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Education Lab Blog

Education Lab is a yearlong project to spark meaningful conversations about education solutions in the Pacific Northwest.

Topic: higher education

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May 13, 2014 at 5:00 AM

Young men wanted: Summer program seeks better balance

Nonprofit groups in education are dependent on success to maintain their funding. So it’s refreshing when one takes a hard look at itself and announces  loudly, and in public  that it needs to do better.

This was the case for Summer Search, a national group with an impressive record of getting low-income students into and through college. The problem was, the vast majority were young women.

“This is very common with youth-development programs,” said Deidre McCormack Martin, executive director of the Seattle office. “But we really want to crack this nut because national education statistics for males  especially black and Latino males  are abysmal.”

The Summer Search approach identifies low-income students early in high school  not top scholars or stragglers, but what the group calls “the invisible middle.”

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Comments | More in News | Topics: higher education, Summer Search

May 12, 2014 at 5:00 AM

Seattle-area community colleges expand bachelor degree offerings

Washington’s community colleges have been adding bachelor degrees to their program lineups for several years now, and the list keeps growing.

These degrees often cost about half the price, or less, of a traditional bachelor’s degree gained at a conventional college or university, and lead to specific job tracks that usually pay well and are in high demand.

Here are the new offerings in the Seattle area:

- Seattle Central College is adding a Bachelor of Science in Nursing (BSN). The program will be run out of the new Allied Health satellite campus,  in Pacific Tower on Beacon Hill, and will open in fall of 2015 — the same time the new satellite campus opens. These days, students who study nursing are encouraged to get a bachelor’s degree in the field because many hospitals and healthcare providers now set that as the minimum level of education. Yet only about 43 percent of registered nurses in Washington have a BSN.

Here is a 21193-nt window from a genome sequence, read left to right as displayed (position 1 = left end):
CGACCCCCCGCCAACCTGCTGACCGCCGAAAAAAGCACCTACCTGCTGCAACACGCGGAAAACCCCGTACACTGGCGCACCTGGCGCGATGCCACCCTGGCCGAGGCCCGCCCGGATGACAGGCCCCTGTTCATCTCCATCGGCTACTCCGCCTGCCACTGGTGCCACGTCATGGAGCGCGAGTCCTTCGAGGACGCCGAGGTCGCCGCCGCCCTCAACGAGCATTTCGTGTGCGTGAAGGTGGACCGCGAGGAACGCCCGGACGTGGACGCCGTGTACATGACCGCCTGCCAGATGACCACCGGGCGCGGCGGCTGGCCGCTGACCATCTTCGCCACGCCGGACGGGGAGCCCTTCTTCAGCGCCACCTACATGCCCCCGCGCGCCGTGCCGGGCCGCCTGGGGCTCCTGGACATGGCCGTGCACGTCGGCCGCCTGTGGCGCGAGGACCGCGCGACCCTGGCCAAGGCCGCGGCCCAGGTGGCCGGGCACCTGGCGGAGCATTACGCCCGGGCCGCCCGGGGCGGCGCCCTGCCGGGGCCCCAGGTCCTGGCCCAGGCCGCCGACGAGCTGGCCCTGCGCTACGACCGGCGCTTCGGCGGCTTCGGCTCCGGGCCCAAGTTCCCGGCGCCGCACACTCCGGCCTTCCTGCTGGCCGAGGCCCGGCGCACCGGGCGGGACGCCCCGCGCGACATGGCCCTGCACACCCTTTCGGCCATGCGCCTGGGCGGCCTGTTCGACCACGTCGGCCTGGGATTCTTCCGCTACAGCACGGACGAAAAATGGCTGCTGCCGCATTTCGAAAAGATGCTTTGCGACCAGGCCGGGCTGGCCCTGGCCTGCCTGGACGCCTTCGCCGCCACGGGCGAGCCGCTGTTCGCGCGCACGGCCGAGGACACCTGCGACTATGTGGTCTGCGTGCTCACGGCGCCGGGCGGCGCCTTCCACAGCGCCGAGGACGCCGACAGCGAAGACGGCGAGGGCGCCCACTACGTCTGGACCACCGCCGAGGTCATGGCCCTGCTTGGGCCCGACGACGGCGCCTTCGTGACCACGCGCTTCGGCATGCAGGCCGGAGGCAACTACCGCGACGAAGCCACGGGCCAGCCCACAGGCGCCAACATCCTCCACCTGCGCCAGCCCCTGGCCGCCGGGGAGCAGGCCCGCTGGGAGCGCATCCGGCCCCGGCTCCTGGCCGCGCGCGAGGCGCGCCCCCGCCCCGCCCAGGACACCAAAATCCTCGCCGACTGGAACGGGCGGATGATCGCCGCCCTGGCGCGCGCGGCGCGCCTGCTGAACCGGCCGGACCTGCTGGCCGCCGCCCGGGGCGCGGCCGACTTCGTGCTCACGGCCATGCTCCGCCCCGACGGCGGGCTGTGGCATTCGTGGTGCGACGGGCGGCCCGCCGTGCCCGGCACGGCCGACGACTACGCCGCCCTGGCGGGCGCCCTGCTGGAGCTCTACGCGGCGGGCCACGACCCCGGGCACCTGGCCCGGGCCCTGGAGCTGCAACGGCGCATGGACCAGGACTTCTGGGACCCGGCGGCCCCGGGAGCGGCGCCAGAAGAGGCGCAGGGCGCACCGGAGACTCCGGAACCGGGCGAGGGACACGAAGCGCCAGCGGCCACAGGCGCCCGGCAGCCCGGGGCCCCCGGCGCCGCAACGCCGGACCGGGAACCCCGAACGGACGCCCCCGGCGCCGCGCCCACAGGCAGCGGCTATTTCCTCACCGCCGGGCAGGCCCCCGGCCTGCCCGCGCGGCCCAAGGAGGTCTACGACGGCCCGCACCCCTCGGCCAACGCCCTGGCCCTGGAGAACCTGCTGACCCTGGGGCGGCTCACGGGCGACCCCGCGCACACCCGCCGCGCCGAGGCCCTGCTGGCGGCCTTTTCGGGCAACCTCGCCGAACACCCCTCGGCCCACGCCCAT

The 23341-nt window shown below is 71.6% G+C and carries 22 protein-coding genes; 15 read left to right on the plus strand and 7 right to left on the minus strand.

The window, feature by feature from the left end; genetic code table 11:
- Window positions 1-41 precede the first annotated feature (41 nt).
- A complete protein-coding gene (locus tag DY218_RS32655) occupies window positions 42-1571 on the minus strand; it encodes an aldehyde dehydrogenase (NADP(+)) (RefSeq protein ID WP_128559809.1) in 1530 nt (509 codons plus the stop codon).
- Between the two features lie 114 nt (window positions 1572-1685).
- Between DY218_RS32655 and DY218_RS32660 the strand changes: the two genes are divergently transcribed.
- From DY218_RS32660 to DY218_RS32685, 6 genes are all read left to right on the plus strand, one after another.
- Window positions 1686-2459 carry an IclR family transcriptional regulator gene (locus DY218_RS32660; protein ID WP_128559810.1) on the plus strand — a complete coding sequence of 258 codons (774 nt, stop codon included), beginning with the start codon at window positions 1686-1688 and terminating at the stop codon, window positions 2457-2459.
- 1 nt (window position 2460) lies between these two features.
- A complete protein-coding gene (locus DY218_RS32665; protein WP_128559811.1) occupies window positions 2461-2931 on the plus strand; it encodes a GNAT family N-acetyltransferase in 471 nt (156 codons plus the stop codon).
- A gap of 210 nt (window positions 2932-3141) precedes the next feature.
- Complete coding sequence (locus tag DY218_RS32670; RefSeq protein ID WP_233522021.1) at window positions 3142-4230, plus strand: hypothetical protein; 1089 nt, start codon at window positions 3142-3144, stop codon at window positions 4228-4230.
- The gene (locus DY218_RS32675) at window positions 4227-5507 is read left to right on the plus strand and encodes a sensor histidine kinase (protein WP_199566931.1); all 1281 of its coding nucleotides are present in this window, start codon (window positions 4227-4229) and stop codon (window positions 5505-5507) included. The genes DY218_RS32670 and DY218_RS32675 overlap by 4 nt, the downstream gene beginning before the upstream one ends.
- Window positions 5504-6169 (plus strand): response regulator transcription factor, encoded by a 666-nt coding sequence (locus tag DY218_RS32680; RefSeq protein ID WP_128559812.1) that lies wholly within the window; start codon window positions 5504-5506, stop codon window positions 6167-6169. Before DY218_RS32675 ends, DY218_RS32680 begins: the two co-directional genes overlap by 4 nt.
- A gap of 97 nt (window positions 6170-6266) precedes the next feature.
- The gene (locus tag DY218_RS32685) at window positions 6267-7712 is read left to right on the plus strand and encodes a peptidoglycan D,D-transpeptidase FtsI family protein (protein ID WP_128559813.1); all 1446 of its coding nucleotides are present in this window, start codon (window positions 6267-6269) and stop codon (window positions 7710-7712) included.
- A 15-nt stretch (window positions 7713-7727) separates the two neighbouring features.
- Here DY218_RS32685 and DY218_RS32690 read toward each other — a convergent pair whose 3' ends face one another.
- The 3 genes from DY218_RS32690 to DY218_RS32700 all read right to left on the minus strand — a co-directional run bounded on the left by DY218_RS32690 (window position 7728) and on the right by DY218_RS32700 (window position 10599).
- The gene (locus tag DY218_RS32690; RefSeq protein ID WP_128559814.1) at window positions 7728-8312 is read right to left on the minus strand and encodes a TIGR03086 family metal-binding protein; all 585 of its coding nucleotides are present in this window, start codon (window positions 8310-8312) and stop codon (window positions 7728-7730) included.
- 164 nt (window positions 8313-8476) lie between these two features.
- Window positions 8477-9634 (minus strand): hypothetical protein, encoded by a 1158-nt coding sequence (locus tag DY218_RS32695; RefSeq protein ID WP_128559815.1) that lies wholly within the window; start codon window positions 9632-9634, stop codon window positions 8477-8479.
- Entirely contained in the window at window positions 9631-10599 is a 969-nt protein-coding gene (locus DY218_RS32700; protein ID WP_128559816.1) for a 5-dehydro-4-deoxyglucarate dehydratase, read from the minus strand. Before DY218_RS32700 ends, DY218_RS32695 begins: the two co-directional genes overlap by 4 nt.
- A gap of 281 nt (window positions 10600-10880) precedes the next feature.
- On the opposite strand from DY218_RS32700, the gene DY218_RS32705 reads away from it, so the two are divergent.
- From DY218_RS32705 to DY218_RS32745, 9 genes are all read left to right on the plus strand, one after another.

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Comments | More in News | Topics: Community colleges, higher education

February 10, 2014 at 5:00 AM

How staff benefits and student services drive up college tuition

Corrected version

Higher-education watchdogs have often speculated that the rapid rise in college tuition is largely due to administrative bloat – or the increase in college administrative costs. The size of administration and high pay for college presidents and professors are often fingered as root causes.

It’s an important issue, because if costs could be cranked down or at least held steady, it would open the doors for more students to get their degrees without going into debt.

A new report by the Delta Cost Project takes a look at the nationwide increases, and finds some of these ideas hold true — but others do not.

It is true that compensation costs per employee are rising steadily, and there’s a widespread increase in the number of administrative jobs. In fact, “professional staff increased twice as fast as executive and managerial positions and account for nearly 20 to 25 percent of all campus jobs,” according to the report.

But the authors found that most of the increase was for jobs that provide non-instructional student services, like counseling, admissions, financial aid and athletics. Overall, public research universities and community colleges average 16 fewer employees per 1,000 full-time students today than they did in 2000.

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Comments | More in News | Topics: administration, higher education, salaries

December 20, 2013 at 5:00 AM

Ramping up the rigor at community colleges

Community colleges have long been a low-cost way for students to start work on a bachelor’s degree, but some students have found it hard to transfer to a prestigious four-year university once they’ve earned their associate degree.

Now, a new national program aims to pump up the rigor at certain community colleges, making them a more reliable on-ramp to a selective college.

The program is called American Honors, and so far it’s only being offered at one Washington community college system, Community Colleges of Spokane. The three-school district in Spokane was one of two colleges nationwide to pilot the program.

An integrated sequence of classes focusing on English, math, science and social studies, the program emphasizes critical thinking, problem-solving, effective oral and written communication, teamwork and leadership.

Soon it could be heading to the west side of the state.

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Comments | More in News | Topics: American Honors program, Community colleges, higher education

October 28, 2013 at 4:00 PM

New app, report point to career options for recent grads

Junior Achievement, the nonprofit that educates students about workforce readiness, has teamed up with the global professional services firm PricewaterhouseCoopers to offer a free phone app that helps students learn about career options. The app, JA Build Your Future, gives information about more than 100 different careers, and shows users the level of education they’ll need…

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Comments | Topics: careers, higher education, technology